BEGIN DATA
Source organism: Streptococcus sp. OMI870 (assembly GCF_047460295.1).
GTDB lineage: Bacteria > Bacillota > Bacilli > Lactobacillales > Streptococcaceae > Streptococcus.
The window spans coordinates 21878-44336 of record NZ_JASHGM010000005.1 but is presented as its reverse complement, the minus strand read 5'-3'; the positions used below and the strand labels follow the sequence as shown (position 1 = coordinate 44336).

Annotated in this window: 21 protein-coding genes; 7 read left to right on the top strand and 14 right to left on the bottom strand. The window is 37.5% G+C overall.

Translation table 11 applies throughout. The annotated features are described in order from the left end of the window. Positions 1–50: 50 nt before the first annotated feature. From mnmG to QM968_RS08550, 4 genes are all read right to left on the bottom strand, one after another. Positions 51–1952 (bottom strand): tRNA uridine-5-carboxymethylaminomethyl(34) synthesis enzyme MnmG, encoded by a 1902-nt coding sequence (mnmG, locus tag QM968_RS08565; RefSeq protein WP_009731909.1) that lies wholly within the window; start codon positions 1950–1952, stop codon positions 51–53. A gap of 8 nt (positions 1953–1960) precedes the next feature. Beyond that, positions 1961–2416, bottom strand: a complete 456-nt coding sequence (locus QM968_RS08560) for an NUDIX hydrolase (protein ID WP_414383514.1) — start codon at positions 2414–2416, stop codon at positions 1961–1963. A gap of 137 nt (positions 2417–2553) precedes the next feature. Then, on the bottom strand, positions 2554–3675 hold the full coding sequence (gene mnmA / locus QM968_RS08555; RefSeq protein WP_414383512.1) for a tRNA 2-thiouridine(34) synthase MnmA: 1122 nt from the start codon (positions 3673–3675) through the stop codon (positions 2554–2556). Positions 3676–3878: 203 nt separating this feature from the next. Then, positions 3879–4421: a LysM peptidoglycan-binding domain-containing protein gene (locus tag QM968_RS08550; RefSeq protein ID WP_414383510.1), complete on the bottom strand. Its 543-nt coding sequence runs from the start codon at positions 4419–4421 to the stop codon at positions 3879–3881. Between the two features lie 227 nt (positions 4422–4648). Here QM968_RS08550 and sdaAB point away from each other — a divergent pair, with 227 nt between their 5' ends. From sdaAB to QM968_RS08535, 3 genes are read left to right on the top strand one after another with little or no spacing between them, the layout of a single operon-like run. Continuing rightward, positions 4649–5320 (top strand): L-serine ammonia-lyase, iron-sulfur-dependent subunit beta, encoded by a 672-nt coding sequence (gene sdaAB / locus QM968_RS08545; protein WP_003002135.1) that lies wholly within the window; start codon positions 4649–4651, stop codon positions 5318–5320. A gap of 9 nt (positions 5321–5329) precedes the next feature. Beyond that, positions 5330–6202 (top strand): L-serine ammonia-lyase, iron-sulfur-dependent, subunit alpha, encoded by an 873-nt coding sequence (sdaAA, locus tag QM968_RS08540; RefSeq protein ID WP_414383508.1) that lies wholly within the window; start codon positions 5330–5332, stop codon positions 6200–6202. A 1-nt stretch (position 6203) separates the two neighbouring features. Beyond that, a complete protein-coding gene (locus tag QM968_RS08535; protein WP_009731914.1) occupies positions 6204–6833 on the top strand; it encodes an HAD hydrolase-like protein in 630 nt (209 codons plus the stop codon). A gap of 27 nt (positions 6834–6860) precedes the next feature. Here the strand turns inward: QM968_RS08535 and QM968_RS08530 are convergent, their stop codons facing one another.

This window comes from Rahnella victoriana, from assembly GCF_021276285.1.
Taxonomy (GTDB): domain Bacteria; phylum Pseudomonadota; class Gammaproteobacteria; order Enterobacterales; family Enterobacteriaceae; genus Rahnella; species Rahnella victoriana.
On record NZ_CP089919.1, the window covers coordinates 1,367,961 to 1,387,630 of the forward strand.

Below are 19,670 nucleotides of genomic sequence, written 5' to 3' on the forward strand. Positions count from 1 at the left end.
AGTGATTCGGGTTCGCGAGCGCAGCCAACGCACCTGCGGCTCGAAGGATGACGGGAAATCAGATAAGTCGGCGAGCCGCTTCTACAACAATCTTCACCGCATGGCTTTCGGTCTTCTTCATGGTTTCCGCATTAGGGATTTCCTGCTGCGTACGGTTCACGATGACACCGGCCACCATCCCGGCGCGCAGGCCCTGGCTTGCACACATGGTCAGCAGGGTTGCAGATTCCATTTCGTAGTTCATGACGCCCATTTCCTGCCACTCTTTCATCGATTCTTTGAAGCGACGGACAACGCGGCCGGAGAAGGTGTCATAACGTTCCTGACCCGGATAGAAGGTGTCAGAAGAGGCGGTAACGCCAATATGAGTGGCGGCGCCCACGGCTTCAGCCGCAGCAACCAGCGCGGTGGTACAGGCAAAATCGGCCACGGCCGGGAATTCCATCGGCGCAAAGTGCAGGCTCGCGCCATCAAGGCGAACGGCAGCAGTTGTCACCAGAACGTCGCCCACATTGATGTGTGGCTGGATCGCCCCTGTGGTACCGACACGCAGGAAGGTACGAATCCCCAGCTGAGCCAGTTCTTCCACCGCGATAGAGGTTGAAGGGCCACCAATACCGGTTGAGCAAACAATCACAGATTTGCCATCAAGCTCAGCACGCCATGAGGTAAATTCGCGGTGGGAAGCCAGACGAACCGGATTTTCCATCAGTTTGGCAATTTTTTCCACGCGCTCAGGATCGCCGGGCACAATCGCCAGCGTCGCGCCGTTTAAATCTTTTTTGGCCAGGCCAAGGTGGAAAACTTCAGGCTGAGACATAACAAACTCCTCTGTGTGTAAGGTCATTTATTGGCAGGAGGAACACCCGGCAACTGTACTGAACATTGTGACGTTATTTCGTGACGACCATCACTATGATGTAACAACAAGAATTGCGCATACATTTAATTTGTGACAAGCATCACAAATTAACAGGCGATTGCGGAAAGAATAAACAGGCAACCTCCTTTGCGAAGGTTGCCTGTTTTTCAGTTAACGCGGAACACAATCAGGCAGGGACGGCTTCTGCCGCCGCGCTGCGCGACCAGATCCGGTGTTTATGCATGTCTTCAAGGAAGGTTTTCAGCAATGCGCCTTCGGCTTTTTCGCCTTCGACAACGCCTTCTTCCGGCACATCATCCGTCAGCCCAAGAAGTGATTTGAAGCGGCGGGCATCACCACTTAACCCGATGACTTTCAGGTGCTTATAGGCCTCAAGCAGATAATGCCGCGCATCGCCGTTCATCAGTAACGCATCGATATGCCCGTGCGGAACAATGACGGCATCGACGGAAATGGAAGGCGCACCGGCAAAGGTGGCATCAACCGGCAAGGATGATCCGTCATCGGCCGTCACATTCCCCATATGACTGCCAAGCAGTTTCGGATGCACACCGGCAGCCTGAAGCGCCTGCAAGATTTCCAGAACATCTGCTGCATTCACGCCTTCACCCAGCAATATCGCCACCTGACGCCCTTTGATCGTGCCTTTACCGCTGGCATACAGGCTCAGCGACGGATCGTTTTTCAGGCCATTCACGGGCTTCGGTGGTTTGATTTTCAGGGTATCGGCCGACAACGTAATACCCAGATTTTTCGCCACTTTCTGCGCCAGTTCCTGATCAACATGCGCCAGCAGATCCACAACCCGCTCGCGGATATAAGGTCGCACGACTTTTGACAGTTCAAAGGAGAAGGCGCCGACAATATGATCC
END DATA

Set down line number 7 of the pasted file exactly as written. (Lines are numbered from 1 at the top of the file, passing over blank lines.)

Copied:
Taxonomy (GTDB): domain Bacteria; phylum Pseudomonadota; class Gammaproteobacteria; order Enterobacterales; family Enterobacteriaceae; genus Rahnella; species Rahnella victoriana.